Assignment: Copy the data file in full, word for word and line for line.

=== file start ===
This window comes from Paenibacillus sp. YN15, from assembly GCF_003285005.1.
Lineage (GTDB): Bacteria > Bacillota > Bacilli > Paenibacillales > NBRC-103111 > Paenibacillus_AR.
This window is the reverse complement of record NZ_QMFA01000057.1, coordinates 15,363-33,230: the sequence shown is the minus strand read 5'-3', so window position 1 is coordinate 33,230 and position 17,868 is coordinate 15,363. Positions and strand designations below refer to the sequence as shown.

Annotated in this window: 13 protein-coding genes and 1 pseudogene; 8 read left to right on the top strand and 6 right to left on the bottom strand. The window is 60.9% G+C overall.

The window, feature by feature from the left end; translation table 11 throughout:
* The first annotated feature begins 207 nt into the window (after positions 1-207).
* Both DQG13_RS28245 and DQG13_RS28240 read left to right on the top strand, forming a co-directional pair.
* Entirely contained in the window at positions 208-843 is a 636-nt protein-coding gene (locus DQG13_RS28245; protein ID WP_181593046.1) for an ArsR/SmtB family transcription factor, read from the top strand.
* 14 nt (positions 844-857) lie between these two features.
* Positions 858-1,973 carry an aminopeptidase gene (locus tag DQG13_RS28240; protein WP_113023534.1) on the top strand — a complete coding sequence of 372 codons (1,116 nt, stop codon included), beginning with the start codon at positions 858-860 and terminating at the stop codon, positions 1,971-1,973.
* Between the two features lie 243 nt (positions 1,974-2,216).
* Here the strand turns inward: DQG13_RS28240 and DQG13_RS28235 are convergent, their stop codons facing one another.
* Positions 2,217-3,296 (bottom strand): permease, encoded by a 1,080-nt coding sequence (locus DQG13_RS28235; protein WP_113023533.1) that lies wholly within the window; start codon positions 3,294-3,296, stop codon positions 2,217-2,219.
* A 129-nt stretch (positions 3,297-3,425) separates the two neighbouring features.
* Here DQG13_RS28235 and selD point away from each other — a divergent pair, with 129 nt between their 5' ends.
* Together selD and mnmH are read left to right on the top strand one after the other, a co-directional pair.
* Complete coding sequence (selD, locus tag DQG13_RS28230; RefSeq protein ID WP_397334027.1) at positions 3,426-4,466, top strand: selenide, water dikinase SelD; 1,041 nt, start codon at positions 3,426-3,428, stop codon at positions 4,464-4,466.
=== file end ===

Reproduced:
This window comes from Paenibacillus sp. YN15, from assembly GCF_003285005.1.
Lineage (GTDB): Bacteria > Bacillota > Bacilli > Paenibacillales > NBRC-103111 > Paenibacillus_AR.
This window is the reverse complement of record NZ_QMFA01000057.1, coordinates 15,363-33,230: the sequence shown is the minus strand read 5'-3', so window position 1 is coordinate 33,230 and position 17,868 is coordinate 15,363. Positions and strand designations below refer to the sequence as shown.

Annotated in this window: 13 protein-coding genes and 1 pseudogene; 8 read left to right on the top strand and 6 right to left on the bottom strand. The window is 60.9% G+C overall.

The window, feature by feature from the left end; translation table 11 throughout:
* The first annotated feature begins 207 nt into the window (after positions 1-207).
* Both DQG13_RS28245 and DQG13_RS28240 read left to right on the top strand, forming a co-directional pair.
* Entirely contained in the window at positions 208-843 is a 636-nt protein-coding gene (locus DQG13_RS28245; protein ID WP_181593046.1) for an ArsR/SmtB family transcription factor, read from the top strand.
* 14 nt (positions 844-857) lie between these two features.
* Positions 858-1,973 carry an aminopeptidase gene (locus tag DQG13_RS28240; protein WP_113023534.1) on the top strand — a complete coding sequence of 372 codons (1,116 nt, stop codon included), beginning with the start codon at positions 858-860 and terminating at the stop codon, positions 1,971-1,973.
* Between the two features lie 243 nt (positions 1,974-2,216).
* Here the strand turns inward: DQG13_RS28240 and DQG13_RS28235 are convergent, their stop codons facing one another.
* Positions 2,217-3,296 (bottom strand): permease, encoded by a 1,080-nt coding sequence (locus DQG13_RS28235; protein WP_113023533.1) that lies wholly within the window; start codon positions 3,294-3,296, stop codon positions 2,217-2,219.
* A 129-nt stretch (positions 3,297-3,425) separates the two neighbouring features.
* Here DQG13_RS28235 and selD point away from each other — a divergent pair, with 129 nt between their 5' ends.
* Together selD and mnmH are read left to right on the top strand one after the other, a co-directional pair.
* Complete coding sequence (selD, locus tag DQG13_RS28230; RefSeq protein ID WP_397334027.1) at positions 3,426-4,466, top strand: selenide, water dikinase SelD; 1,041 nt, start codon at positions 3,426-3,428, stop codon at positions 4,464-4,466.